### The problems with wavelets

I have periodically noted in this blog and elsewhere various problems with wavelet compression, but many readers have requested that I write a more detailed post about it, so here it is.

Wavelets have been researched for quite some time as a replacement for the standard discrete cosine transform used in most modern video compression. Their methodology is basically opposite: each coefficient in a DCT represents a constant pattern applied to the whole block, while each coefficient in a wavelet transform represents a single, localized pattern applied to a section of the block. Accordingly, wavelet transforms are usually very large with the intention of taking advantage of large-scale redundancy in an image. DCTs are usually quite small and are intended to cover areas of roughly uniform patterns and complexity.

Both are complete transforms, offering equally accurate frequency-domain representations of pixel data. I won’t go into the mathematical details of each here; the real question is whether one offers better compression opportunities for real-world video.

DCT transforms, though it isn’t mathematically required, are usually found as block transforms, handling a single sharp-edged block of data. Accordingly, they usually need a deblocking filter to smooth the edges between DCT blocks. Wavelet transforms typically overlap, avoiding such a need. But because wavelets don’t cover a sharp-edged block of data, they don’t compress well when the predicted data is in the form of blocks.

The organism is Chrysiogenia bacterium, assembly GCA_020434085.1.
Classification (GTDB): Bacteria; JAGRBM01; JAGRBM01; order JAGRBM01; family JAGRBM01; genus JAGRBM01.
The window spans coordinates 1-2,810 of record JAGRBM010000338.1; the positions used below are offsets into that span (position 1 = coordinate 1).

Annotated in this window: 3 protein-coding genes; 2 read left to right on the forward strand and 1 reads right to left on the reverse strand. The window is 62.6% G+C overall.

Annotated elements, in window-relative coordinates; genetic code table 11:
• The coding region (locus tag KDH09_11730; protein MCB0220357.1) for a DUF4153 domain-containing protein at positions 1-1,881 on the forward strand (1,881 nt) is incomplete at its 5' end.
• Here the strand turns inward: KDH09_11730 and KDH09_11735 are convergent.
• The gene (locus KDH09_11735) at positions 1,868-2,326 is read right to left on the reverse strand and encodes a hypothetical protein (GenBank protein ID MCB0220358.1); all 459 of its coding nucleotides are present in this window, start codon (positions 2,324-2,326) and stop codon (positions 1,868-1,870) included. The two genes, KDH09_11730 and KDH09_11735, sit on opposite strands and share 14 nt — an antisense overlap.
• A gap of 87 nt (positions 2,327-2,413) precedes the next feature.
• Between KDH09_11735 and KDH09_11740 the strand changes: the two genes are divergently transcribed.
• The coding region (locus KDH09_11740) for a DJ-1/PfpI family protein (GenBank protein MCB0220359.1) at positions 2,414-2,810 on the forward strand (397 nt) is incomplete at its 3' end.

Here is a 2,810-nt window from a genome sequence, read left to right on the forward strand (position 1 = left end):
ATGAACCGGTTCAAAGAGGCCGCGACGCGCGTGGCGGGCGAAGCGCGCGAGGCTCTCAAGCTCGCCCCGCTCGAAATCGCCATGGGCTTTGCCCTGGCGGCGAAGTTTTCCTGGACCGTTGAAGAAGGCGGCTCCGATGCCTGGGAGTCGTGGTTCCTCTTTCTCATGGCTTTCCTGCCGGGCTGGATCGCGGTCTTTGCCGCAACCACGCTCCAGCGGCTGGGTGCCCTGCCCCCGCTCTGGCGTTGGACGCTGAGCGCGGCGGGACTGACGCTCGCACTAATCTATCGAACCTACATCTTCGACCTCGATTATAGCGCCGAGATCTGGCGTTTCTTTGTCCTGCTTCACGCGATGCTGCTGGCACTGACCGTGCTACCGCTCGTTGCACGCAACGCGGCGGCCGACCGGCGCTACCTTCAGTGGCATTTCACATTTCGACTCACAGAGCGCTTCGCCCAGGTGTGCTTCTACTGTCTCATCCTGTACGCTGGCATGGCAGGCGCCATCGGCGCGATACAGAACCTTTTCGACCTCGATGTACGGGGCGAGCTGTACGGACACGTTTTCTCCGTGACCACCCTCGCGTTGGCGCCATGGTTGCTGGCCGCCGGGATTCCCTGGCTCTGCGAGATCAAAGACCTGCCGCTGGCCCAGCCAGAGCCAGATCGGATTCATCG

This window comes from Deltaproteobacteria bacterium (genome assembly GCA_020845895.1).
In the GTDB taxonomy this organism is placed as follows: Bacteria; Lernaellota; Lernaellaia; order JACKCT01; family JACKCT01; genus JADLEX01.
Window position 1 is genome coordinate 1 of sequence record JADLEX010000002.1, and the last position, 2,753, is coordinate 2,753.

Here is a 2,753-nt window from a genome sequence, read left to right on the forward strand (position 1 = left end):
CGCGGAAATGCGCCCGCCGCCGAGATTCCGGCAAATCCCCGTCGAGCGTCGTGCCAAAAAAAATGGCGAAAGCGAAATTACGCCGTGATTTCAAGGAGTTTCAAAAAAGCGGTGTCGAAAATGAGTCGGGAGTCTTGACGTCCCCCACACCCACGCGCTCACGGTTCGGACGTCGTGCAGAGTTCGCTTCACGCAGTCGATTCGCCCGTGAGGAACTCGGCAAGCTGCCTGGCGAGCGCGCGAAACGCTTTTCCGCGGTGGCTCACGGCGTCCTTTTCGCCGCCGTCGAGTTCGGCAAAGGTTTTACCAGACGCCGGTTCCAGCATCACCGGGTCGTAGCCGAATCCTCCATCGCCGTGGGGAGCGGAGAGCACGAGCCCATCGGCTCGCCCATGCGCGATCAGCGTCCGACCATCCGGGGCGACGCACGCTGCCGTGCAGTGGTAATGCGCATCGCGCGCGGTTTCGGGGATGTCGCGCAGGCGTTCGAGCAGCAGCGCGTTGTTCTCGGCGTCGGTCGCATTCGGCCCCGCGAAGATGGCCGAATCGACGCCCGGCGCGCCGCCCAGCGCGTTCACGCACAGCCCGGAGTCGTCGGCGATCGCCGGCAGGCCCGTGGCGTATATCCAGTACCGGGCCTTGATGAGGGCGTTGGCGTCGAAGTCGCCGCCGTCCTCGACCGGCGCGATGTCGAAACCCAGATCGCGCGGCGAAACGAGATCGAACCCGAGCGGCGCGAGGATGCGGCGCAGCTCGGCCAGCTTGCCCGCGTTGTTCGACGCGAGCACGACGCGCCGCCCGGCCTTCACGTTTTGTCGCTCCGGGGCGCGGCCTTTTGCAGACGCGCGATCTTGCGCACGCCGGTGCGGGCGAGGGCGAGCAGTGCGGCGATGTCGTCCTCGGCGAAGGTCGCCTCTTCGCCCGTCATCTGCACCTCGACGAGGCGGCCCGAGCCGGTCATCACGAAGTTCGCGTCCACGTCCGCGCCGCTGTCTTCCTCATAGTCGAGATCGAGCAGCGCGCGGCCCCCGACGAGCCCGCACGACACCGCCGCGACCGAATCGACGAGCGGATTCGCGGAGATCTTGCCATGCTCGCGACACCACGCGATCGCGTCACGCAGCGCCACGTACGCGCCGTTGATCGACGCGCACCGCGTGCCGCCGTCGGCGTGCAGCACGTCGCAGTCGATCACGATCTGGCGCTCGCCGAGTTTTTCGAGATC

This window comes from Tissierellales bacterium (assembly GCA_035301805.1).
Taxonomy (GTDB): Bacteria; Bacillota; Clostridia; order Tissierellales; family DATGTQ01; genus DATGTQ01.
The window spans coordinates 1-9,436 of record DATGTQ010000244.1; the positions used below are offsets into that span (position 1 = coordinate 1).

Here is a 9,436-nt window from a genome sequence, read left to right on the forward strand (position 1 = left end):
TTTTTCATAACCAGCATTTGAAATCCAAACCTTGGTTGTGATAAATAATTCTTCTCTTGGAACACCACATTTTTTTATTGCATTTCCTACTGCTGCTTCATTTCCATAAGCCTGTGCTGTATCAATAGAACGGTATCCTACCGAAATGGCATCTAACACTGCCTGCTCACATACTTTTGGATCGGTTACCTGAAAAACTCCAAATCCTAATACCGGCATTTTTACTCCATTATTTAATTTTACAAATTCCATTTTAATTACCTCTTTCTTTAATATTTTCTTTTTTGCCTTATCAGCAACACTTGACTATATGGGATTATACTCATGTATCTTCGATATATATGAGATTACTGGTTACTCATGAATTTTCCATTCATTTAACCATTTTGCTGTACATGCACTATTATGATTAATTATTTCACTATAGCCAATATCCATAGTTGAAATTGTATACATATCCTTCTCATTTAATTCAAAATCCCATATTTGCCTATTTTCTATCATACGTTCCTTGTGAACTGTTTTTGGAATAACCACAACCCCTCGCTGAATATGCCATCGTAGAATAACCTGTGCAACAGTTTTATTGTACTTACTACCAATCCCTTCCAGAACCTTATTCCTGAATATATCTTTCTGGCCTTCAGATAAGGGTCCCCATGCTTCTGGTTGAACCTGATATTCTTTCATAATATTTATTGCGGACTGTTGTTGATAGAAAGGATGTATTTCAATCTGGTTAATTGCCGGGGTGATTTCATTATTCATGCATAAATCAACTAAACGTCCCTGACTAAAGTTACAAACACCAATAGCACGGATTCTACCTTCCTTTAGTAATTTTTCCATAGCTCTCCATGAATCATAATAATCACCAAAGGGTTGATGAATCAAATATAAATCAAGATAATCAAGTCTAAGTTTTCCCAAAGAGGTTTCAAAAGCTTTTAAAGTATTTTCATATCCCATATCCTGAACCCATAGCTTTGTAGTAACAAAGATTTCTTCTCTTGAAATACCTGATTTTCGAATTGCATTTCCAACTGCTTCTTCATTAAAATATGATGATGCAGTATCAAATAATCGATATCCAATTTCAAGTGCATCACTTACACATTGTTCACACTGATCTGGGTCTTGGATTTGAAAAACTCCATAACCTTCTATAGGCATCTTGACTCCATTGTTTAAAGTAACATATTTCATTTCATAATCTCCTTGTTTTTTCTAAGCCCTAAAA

Thus motion compensation is usually performed as overlapped-block motion compensation (OBMC), in which every pixel is calculated by performing the motion compensation of a number of blocks and averaging the result based on the distance of those blocks from the current pixel. Another option, which can be combined with OBMC, is “mesh MC“, where every pixel gets its own motion vector, which is a weighted average of the closest nearby motion vectors. The end result of either is the elimination of sharp edges between blocks and better prediction, at the cost of greatly increased CPU requirements. For an overlap factor of 2, it’s 4 times the amount of motion compensation, plus the averaging step. With mesh MC, it’s even worse, with SIMD optimizations becoming nearly impossible.

At this point, it would seem wavelets would have pretty big advantages: when used with OBMC, they have better inter prediction, eliminate the need for deblocking, and take advantage of larger-scale correlations. Why then hasn’t everyone switched over to wavelets then? Dirac and Snow offer modern implementations. Yet despite decades of research, wavelets have consistently disappointed for image and video compression. It turns out there are a lot of serious practical issues with wavelets, many of which are open problems.